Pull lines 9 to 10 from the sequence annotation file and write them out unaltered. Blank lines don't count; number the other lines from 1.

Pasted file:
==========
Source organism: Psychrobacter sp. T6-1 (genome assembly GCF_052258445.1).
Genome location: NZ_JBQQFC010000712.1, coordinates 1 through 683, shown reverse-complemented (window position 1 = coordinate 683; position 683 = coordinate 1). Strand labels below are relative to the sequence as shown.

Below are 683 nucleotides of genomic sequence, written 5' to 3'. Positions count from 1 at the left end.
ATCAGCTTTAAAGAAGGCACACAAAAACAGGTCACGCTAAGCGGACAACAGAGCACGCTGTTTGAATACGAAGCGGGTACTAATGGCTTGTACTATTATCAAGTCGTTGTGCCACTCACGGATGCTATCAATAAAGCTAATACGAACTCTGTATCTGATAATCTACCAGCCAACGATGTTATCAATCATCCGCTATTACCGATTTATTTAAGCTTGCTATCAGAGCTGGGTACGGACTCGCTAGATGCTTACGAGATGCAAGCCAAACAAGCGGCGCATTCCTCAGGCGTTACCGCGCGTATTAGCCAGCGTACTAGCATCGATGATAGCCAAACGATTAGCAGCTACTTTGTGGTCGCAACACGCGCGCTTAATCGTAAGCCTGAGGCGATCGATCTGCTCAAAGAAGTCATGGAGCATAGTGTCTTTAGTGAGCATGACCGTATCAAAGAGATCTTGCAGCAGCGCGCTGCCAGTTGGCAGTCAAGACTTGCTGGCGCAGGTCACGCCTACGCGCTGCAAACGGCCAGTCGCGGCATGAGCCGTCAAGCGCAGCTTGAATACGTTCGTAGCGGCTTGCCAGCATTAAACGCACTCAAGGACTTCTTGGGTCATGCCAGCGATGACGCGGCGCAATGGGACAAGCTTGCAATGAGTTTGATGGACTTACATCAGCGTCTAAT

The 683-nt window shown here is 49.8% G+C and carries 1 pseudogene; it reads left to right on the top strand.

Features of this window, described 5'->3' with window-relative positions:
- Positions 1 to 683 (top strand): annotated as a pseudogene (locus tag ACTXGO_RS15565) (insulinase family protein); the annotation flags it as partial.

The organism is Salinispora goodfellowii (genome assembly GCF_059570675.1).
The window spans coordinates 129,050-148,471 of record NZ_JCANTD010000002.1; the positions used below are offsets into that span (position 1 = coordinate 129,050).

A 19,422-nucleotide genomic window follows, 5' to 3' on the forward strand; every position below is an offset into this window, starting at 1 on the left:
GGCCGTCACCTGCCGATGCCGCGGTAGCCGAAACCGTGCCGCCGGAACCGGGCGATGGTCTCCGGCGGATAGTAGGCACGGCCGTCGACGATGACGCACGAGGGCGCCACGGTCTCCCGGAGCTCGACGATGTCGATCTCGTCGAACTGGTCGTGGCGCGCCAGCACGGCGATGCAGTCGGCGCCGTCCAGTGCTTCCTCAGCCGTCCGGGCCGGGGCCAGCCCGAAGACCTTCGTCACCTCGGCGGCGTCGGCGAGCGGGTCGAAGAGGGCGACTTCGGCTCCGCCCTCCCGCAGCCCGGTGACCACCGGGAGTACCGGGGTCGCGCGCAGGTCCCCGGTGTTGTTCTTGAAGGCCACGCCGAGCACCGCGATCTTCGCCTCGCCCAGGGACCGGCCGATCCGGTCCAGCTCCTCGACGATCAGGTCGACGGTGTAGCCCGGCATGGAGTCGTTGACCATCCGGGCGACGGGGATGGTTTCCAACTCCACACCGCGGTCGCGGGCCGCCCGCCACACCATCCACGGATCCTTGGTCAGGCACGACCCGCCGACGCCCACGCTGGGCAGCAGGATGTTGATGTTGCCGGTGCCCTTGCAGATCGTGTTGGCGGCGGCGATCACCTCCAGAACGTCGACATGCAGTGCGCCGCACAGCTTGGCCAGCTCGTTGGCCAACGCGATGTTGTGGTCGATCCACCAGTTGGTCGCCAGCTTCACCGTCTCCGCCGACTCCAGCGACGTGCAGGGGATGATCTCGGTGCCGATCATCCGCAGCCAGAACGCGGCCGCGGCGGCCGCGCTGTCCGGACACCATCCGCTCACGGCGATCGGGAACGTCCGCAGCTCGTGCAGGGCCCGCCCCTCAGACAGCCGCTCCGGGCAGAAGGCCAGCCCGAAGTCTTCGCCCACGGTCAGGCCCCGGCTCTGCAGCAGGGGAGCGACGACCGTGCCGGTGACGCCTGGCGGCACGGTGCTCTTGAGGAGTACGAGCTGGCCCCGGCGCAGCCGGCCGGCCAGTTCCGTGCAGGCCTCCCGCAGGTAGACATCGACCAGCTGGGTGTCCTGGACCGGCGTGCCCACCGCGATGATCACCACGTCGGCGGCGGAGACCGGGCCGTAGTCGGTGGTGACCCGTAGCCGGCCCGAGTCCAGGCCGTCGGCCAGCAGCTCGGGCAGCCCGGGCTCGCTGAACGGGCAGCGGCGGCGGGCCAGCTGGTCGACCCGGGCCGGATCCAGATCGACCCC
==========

The window spans coordinates 129,050-148,471 of record NZ_JCANTD010000002.1; the positions used below are offsets into that span (position 1 = coordinate 129,050).

A 19,422-nucleotide genomic window follows, 5' to 3' on the forward strand; every position below is an offset into this window, starting at 1 on the left: